Flaring natural gas occurs all around the world during well testing, emergency, maintenance, and when the gas is a by-product. 5% of world's gas supply is flared and vented, meaning a range of 110-140 bcm, equivalent to Central-South America consumption. Flaring also produces anestimated 66% of the black carbon emissions in the Arctic. Flaring gas is a waste of valuablenatural resources that could be used to generate energy for communities around the world.
However, there is now growing concern about flaring. It has risen up the agenda in the industry due to initiatives like the World Bank Zero flaring program and COP 21 focused great attention on CO2 abatement. Gas has a strong future to support a greener energy mix globally but the potential is even greater through the ability to reduce methane and CO2 emissions.
A number of case studies will be discussed to illustrate cost effective solutions to create value from flared gas. This include transport alternatives to gas pipeline such as Adsorbed Natural Gas, CNG, Natural Gas Hydrates or Reusable Pipes. Secondly, when gas price is not attractive, we can convert it into products with higher value. Examples include gas-to-liquid, Ammonia, Methanol, Ethylene; all the above presenting different grades of novelty, or economic feasibility. Lastly, if there is no market within a reasonable range, the market can be brought closer to the source of flaring. Some examples presented will include the utilization for Desalinization plants, power generation (gas-to-wire), conversion to electricity for storage.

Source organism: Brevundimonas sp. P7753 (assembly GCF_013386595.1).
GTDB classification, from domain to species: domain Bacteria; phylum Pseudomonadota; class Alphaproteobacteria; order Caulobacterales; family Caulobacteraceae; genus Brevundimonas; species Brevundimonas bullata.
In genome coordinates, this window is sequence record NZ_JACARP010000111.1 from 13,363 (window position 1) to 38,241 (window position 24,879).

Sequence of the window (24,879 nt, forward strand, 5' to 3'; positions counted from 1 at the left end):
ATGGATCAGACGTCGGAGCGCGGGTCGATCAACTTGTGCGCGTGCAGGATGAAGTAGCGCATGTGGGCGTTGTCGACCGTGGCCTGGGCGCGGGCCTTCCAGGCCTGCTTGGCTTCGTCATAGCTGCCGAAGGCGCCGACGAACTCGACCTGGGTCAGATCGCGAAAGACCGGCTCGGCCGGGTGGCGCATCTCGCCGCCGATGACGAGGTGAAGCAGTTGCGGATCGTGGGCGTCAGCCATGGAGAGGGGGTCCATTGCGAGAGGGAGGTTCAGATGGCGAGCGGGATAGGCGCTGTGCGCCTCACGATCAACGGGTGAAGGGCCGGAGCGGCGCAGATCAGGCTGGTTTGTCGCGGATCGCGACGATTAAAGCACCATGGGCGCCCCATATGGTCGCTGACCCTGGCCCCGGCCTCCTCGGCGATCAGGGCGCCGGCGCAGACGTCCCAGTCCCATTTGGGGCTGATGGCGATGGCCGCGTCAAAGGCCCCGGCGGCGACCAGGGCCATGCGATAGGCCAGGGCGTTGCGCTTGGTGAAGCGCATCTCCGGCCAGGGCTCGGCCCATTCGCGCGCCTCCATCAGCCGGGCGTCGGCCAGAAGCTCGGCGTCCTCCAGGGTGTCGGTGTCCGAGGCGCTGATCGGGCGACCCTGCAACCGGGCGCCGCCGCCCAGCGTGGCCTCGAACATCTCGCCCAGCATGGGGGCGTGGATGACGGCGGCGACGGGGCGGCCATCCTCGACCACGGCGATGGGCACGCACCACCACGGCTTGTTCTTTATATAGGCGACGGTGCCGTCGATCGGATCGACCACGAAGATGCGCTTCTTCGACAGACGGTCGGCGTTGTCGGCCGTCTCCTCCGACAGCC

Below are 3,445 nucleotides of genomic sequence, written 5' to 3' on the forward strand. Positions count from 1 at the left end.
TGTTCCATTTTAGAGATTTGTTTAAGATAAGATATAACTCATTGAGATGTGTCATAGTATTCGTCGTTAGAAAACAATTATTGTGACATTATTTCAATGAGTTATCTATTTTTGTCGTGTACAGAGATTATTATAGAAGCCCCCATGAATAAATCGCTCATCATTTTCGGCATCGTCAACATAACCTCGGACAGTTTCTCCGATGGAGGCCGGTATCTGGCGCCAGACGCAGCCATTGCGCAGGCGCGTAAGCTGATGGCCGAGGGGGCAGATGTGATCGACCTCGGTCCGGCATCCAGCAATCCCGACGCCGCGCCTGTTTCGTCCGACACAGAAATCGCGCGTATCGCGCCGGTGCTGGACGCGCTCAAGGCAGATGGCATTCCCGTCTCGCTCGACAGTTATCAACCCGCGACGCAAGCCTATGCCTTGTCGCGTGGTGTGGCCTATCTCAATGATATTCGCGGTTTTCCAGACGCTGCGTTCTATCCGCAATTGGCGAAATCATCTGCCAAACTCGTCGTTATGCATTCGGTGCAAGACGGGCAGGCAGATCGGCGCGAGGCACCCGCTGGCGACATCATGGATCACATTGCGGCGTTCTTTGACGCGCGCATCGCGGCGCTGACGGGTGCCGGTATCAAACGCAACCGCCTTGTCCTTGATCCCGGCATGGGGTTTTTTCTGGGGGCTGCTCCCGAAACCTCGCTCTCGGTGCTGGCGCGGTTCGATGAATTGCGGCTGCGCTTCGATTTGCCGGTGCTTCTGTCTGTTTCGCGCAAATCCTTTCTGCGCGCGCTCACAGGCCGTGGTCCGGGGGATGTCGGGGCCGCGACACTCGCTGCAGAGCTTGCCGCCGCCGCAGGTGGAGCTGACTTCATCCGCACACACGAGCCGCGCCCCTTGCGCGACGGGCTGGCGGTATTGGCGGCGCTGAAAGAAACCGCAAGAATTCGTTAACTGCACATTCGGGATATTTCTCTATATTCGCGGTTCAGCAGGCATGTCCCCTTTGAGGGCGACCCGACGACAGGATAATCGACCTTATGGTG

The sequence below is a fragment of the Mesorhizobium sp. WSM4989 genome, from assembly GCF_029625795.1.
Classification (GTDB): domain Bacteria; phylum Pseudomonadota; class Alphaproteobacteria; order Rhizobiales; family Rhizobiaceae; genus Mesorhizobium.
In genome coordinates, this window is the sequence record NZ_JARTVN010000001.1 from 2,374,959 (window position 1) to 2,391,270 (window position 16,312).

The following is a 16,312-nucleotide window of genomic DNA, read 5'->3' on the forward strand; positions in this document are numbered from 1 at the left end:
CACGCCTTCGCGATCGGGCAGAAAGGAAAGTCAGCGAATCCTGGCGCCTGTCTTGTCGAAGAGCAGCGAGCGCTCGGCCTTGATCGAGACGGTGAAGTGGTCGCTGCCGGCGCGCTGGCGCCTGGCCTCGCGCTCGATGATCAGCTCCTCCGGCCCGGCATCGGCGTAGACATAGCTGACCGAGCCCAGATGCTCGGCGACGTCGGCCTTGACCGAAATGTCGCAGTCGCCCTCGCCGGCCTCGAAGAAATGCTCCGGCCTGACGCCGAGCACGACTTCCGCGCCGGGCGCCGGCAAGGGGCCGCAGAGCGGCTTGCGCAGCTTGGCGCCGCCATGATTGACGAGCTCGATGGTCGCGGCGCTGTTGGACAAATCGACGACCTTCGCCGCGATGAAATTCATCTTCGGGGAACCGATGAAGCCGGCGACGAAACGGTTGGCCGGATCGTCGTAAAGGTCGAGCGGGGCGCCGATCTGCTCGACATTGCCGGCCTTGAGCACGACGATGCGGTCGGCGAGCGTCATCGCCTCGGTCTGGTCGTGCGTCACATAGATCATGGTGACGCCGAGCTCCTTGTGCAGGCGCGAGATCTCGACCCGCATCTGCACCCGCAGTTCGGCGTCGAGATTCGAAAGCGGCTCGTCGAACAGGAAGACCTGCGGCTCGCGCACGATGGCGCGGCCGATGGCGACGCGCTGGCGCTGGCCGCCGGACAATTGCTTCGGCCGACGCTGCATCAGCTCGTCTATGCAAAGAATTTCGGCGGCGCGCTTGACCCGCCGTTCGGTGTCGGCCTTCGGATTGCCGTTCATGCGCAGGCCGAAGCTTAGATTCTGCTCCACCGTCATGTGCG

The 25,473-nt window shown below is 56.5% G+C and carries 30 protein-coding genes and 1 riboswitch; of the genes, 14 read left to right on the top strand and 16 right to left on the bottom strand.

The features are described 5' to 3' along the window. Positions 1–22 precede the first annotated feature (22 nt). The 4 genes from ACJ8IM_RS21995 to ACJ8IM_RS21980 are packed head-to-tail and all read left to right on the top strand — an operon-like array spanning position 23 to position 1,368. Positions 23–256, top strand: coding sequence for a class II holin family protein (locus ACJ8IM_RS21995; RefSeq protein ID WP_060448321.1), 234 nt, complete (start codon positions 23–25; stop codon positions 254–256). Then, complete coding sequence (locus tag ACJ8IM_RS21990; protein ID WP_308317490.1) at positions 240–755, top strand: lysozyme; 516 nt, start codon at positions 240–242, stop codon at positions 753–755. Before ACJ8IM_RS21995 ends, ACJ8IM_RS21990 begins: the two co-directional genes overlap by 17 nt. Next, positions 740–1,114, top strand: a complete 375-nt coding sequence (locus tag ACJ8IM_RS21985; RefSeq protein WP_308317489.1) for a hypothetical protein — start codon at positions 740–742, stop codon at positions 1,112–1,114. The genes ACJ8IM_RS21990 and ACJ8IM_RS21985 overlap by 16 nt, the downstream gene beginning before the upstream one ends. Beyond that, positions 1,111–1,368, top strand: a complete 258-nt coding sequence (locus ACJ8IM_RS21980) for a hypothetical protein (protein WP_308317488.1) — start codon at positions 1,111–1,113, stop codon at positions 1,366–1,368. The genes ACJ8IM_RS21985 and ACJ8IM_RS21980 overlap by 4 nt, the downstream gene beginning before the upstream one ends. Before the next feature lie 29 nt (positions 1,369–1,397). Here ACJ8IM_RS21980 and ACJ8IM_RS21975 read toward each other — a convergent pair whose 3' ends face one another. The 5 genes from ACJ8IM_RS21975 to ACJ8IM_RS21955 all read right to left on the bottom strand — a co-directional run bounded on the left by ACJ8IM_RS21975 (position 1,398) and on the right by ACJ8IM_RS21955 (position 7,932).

The assessments considered a range of aspects to achieve sustainable solutions, including Technical feasibility; HSSE reliability and risks; Economic Feasibility, Market Demand. By looking at a combination of elements, we focus the viability of different solutions in different situations.
DNV GL is a leading technical adviser to the oil and gas industry, investing around 5% of its annual revenue in innovation, research and development. DNV GL, every year, selects a small number of research projects called "Extraordinary Innovation Projects" (EIP) focused on key challenges for the oil and gas industry.